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|Subject: Re: College degree value||Date: 5/1/2013 11:15 PM|
|Author: PolymerMom||Number: 49274 of 101588|
Good points, one and all, but you missed a big one. State funding of the higher education has decreased dramatically and wages haven't kept up.
State appropriations have historically been the most important source of funding for higher education, but over the past two decades that support has waned. Between 1990 and 2010, real appropriations per full time equivalent student (FTE) declined by 26.1 percent, putting funding today at its lowest level since 1990.1
As real state spending per full time student decreased, institutions made up the difference by raising the price of attendance, shifting costs that were once a social investment onto students and their families instead. Over the same 20 year period, tuition costs have increased by 112 percent at 4-year public universities and by 71 percent at 2-year colleges.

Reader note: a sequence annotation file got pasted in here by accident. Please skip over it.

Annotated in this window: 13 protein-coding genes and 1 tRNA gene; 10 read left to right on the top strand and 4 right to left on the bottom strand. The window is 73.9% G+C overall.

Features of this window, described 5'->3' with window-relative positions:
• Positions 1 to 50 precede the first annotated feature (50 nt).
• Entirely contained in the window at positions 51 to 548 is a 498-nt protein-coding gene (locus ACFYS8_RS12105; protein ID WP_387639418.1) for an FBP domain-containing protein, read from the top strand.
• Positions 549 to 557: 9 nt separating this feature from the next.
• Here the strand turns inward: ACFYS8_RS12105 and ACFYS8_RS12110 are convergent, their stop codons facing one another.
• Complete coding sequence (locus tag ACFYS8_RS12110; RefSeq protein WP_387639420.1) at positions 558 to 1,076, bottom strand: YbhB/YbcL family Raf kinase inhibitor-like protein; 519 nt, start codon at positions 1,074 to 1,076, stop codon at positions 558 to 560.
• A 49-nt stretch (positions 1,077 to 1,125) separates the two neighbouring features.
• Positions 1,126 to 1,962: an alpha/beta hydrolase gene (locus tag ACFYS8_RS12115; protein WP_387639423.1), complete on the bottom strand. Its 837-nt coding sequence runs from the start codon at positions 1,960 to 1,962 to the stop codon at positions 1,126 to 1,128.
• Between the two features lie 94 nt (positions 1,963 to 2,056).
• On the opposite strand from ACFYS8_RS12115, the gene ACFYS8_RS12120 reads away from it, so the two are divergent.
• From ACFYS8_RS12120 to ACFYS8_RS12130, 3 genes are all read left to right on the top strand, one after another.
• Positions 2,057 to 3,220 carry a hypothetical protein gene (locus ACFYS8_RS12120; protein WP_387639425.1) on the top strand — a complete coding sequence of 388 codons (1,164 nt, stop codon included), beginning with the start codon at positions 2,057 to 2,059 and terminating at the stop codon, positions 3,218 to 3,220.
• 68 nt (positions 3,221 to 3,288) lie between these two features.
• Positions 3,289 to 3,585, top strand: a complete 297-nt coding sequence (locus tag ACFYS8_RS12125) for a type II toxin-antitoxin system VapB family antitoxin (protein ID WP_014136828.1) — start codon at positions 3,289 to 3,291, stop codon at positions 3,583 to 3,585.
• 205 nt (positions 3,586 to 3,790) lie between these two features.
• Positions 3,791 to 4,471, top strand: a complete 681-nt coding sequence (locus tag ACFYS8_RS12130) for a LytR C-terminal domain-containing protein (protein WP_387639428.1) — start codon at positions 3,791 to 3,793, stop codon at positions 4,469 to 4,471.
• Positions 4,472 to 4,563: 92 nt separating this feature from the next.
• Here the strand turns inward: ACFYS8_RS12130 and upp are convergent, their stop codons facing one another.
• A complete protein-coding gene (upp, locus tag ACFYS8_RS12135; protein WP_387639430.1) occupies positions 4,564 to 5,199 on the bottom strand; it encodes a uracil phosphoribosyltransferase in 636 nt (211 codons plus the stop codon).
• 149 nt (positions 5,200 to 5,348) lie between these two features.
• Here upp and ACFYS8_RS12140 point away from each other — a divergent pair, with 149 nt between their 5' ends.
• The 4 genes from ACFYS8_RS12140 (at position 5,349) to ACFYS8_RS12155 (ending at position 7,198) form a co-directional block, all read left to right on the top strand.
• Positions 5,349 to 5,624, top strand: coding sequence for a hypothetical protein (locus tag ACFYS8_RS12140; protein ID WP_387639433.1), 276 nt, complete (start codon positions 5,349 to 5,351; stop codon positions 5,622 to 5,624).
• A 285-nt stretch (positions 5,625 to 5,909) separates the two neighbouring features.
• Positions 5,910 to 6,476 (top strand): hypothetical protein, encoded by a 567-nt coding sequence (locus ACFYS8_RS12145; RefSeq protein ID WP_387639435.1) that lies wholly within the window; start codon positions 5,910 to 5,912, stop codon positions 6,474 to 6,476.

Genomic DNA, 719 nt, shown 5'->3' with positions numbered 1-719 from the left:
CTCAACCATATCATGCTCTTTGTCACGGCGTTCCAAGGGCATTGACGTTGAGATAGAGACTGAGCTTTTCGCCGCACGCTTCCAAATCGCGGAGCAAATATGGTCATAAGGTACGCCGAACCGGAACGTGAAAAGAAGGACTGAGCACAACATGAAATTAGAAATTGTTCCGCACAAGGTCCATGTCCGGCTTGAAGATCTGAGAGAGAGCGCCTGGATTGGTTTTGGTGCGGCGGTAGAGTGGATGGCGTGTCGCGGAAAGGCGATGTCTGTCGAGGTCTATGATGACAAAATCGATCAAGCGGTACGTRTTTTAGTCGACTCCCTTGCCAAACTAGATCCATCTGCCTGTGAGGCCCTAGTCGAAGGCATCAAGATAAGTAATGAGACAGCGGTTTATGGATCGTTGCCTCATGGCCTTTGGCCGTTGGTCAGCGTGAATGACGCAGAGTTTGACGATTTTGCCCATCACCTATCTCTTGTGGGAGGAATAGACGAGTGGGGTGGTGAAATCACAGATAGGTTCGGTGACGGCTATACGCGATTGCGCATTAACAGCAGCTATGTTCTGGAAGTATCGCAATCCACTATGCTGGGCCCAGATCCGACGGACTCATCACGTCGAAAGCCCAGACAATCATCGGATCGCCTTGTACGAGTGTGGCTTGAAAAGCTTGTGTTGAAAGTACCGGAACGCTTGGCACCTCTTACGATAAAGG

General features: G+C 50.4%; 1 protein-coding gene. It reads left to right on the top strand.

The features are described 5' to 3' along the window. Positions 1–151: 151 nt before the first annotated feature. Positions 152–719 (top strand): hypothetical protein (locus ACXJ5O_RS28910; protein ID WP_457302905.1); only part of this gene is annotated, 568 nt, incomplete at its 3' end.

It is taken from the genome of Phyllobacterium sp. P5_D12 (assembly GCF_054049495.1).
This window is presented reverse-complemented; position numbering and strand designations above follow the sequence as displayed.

Tuition in the mid-to-late 60's was affordable. I paid $270/year for tuition and fees at a state university. Sure, I could also buy a loaf of bread for a quarter and round steak sold for 69 cents a pound when on sale. But I could also pay tuition and $60/month rent on a part-time job that paid $1.50/hour. That was a few cents above a minimum wage of $1.25/hour because I was "skilled" at running computers on campus.
Besides, this isn't a closed economy. The blame isn't limited to this country's educational shortcomings. Today's corporations desperately want to bring in more H1-B workers at below the wages it would take to pay off student debt and live in a reasonable apartment close to work.
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